Soil and Compost forum: Composting frustrations?

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rolun
Sep 9, 2016 9:54 AM CST
What to do you all wish you could change about your current composting system? Describe your frustrations, issues, etc.!
Name: Larry
Enterprise, Al. 36330 (Zone 8b)
Region: Alabama Composter Garden Photography Garden Ideas: Master Level Plant Identifier Celebrating Gardening: 2015
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Seedfork
Sep 9, 2016 10:49 AM CST
@ rolun, Welcome!
My only frustration with my composting system is that I have too much to do and not enough time to do it!
Name: Rick Corey
Everett WA 98204 (Zone 8a)
Sunset Zone 5. Koppen Csb. Eco 2f
I helped beta test the first seed swap Plant and/or Seed Trader Seed Starter Region: Pacific Northwest Photo Contest Winner: 2014 Vegetable Grower
Avid Green Pages Reviewer Garden Ideas: Master Level Garden Sages I was one of the first 300 contributors to the plant database! I helped plan and beta test the plant database. Charter ATP Member
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RickCorey
Sep 9, 2016 11:20 AM CST
Some people have butt-in-skie HOAs. I have one crabby neighbor and park management that give me a hard time even when I hide the heap where they can't see it.

I wish I was closer to residential neighborhoods where they put out bags of leaves in the fall.

I wish the fruit stand that let me collect from their dumpster had not gone out of business!

I wish I had learned earlier that a compost heap near a tree turns into tree roots, not compost.

I wish I had BELIEVED earlier that throwing weeds into a compost heap is a way of multiplying weed seeds.

[Last edited by RickCorey - Sep 9, 2016 11:22 AM (+)]
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Name: Heath
sevierville TN (Zone 7a)
Beekeeper Houseplants Region: Tennessee
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plantcollector
Sep 9, 2016 1:16 PM CST
I know the feeling Rick. Every time I use my compost l have to use pream. Their for I can't use it in my vegetable garden but I got plenty of flower garden's
Name: Deb
Pacific Northwest (Zone 8b)
Region: Pacific Northwest Organic Gardener Herbs Dragonflies Dog Lover Keeper of Poultry
Birds Lover of wildlife (Raccoon badge) Garden Ideas: Master Level Celebrating Gardening: 2015 Garden Sages Plant Identifier
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Bonehead
Sep 9, 2016 1:39 PM CST
My compost 'system' is pretty basic. I weed the gardens, transfer to bucket of tractor, and dump somewhere down the hill. Ditto with the chicken bedding. Eventually it rots down to nice compost. No science involved. Lazy-man composting, learned from my dad.
I want to live in a world where the chicken can cross the road without its motives being questioned.
(Zone 6a)
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UrbanWild
Sep 14, 2016 5:12 PM CST
The backbone of our compost system is weeds. DECADES of weeds. We don't worry about seeds as weeds are e erywhere already. So, we weed, then leave the bodies of the fallen i. tbe dun to bake so the roots are killed. Then it all goes to the compost heaps. If it were not for Glechoma hederacea, we might not even have several piles going at once!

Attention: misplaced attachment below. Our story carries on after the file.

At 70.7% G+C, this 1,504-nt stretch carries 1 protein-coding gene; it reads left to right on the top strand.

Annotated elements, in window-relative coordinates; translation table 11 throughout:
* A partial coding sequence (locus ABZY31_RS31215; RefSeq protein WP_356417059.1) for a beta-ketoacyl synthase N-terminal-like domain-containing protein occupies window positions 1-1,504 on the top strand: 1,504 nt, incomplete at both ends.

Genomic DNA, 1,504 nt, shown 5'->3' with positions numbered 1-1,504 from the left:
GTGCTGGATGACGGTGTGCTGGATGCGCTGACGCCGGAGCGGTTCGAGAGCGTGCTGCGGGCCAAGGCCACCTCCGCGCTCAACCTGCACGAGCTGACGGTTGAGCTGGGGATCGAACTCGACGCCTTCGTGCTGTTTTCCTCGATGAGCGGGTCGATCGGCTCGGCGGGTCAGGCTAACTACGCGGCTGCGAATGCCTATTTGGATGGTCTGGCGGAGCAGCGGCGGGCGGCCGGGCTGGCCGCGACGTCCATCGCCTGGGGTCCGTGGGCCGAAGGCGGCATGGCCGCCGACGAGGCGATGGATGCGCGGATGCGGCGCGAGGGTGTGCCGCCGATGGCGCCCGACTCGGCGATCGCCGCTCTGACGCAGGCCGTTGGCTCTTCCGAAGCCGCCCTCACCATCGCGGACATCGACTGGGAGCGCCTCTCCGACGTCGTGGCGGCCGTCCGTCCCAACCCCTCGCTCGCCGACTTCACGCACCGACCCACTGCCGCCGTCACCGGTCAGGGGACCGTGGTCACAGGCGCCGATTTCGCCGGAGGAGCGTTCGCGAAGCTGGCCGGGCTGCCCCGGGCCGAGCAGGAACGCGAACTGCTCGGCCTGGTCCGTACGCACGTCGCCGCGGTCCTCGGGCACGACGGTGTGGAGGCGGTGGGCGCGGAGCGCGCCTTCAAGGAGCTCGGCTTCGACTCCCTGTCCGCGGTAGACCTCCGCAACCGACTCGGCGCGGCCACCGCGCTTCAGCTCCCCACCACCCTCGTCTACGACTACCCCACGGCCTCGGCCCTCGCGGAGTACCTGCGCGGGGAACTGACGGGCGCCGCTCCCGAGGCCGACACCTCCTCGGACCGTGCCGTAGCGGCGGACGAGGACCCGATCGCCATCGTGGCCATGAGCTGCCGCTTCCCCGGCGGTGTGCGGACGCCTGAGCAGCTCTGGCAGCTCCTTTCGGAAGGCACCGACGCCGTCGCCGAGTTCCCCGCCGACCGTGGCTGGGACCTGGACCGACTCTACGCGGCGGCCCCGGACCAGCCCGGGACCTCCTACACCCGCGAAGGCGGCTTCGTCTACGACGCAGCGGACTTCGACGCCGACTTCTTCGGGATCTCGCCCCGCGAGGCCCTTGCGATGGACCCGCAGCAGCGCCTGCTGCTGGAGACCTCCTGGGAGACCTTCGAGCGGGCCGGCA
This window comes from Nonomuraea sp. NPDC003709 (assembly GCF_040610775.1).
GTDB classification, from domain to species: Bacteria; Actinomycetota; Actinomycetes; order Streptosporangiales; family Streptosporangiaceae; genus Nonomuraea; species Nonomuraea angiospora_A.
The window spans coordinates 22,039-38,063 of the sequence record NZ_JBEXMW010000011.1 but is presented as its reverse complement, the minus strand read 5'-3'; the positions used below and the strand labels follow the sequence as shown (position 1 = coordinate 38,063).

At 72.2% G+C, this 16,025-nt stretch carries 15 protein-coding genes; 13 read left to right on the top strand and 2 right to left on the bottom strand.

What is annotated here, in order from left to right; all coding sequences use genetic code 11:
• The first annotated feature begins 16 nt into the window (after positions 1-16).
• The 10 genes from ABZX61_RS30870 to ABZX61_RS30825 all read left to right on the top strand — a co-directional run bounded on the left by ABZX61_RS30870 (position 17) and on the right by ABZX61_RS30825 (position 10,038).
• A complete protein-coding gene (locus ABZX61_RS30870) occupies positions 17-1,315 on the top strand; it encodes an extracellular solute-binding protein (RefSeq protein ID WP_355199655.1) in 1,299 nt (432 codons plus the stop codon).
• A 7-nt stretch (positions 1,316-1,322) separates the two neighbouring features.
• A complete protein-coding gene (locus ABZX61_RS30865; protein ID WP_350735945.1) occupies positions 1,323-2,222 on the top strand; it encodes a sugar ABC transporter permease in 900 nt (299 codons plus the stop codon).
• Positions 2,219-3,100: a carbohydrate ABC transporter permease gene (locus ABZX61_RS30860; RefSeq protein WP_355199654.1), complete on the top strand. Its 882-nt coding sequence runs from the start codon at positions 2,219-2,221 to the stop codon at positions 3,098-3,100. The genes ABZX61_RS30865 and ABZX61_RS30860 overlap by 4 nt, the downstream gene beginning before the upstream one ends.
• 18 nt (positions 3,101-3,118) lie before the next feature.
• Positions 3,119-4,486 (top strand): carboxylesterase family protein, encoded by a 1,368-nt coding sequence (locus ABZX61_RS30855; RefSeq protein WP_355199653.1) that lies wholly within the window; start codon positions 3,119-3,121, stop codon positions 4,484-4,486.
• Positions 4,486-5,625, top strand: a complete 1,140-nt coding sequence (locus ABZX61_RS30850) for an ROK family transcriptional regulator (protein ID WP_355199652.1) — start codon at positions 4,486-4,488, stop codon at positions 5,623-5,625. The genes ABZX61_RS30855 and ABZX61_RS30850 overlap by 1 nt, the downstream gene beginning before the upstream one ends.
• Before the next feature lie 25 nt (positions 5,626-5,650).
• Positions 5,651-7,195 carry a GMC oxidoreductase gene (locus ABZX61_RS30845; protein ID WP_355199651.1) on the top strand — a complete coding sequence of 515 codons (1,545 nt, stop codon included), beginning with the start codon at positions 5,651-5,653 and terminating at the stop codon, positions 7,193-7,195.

Always looking for interesting plants for pollinators and food! Bonus points for highly scented plants.
Name: Cindy
Hobart, IN zone 5
aka CindyMzone5
Celebrating Gardening: 2015 Plant Identifier
Shadegardener
Sep 14, 2016 5:25 PM CST
Urban - you're talking about Creeping Charley? I had read a couple months back that a small amount of boron can be an effective control. You might check into that.
Name: Rick Corey
Everett WA 98204 (Zone 8a)
Sunset Zone 5. Koppen Csb. Eco 2f
I helped beta test the first seed swap Plant and/or Seed Trader Seed Starter Region: Pacific Northwest Photo Contest Winner: 2014 Vegetable Grower
Avid Green Pages Reviewer Garden Ideas: Master Level Garden Sages I was one of the first 300 contributors to the plant database! I helped plan and beta test the plant database. Charter ATP Member
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RickCorey
Sep 14, 2016 5:35 PM CST
UrbanWild said:The backbone of our compost system is weeds. DECADES of weeds. We don't worry about seeds as weeds are everywhere already. ...


I had that last year. 100% weed-to-weed weeds. Weed, weed, weedy-weed-weed.


Name: Paul
Nullawarre, Victoria,Australia (Zone 10b)
Region: Australia
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vanozzi
Sep 14, 2016 6:51 PM CST
If you sing it fast enough, Rick, it has rhythm ♫ weed-to-weed weeds. Weed, weed, weedy-weed-weed. ♫ Smiling
Different latitudes, different attitudes
Name: Rick Corey
Everett WA 98204 (Zone 8a)
Sunset Zone 5. Koppen Csb. Eco 2f
I helped beta test the first seed swap Plant and/or Seed Trader Seed Starter Region: Pacific Northwest Photo Contest Winner: 2014 Vegetable Grower
Avid Green Pages Reviewer Garden Ideas: Master Level Garden Sages I was one of the first 300 contributors to the plant database! I helped plan and beta test the plant database. Charter ATP Member
Image
RickCorey